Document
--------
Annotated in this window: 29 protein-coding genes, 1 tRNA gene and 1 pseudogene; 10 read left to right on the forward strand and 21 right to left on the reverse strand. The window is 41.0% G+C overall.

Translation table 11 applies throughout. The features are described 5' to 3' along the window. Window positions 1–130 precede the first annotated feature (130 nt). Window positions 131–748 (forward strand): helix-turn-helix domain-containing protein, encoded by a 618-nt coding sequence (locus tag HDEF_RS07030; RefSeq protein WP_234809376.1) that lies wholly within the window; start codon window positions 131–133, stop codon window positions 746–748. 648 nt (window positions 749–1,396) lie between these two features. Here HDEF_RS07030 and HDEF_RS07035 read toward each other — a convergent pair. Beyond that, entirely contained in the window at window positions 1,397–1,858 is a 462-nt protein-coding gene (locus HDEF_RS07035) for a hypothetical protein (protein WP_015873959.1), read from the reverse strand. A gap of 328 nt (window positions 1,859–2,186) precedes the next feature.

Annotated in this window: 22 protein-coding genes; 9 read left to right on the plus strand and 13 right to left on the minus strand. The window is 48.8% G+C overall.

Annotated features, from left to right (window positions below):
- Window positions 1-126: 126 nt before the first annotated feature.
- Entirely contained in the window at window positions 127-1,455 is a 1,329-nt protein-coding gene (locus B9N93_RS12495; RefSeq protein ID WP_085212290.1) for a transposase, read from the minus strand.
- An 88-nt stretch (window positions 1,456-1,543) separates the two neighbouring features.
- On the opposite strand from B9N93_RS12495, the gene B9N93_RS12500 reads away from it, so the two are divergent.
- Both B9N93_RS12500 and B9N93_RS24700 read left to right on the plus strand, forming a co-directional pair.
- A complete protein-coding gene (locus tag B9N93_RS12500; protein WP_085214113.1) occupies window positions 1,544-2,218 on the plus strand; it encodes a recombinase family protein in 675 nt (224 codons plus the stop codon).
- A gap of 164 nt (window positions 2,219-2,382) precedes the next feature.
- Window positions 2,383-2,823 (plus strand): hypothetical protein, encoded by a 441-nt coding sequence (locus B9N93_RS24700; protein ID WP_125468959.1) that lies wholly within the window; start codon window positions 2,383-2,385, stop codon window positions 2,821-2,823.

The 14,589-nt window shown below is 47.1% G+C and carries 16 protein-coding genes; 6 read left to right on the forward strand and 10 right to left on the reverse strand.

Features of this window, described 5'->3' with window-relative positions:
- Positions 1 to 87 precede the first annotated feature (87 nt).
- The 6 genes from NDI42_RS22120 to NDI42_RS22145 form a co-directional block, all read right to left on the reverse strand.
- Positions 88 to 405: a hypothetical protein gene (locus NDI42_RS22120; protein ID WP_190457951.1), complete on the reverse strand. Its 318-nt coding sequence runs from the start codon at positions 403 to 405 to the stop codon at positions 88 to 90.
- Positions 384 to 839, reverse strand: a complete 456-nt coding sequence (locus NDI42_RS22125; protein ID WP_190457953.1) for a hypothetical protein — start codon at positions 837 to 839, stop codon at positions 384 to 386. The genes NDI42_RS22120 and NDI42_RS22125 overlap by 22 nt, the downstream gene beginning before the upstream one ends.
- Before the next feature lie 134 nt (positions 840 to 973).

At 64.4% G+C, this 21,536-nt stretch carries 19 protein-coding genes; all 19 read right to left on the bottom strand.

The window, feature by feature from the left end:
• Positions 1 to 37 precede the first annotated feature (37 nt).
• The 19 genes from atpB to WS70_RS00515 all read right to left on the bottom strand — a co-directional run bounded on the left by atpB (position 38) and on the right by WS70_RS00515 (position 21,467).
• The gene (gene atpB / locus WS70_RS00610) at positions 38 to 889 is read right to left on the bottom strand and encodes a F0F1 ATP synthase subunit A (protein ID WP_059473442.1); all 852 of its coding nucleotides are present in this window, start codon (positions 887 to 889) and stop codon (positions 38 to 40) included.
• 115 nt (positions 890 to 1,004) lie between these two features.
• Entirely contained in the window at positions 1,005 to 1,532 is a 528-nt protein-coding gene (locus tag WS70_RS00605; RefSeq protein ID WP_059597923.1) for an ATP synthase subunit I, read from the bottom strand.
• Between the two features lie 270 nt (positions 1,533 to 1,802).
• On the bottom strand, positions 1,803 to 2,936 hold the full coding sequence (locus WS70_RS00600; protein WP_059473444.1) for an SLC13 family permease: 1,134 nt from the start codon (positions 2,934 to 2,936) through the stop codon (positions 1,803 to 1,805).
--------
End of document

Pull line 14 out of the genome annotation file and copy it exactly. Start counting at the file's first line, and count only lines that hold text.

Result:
Features of this window, described 5'->3' with window-relative positions: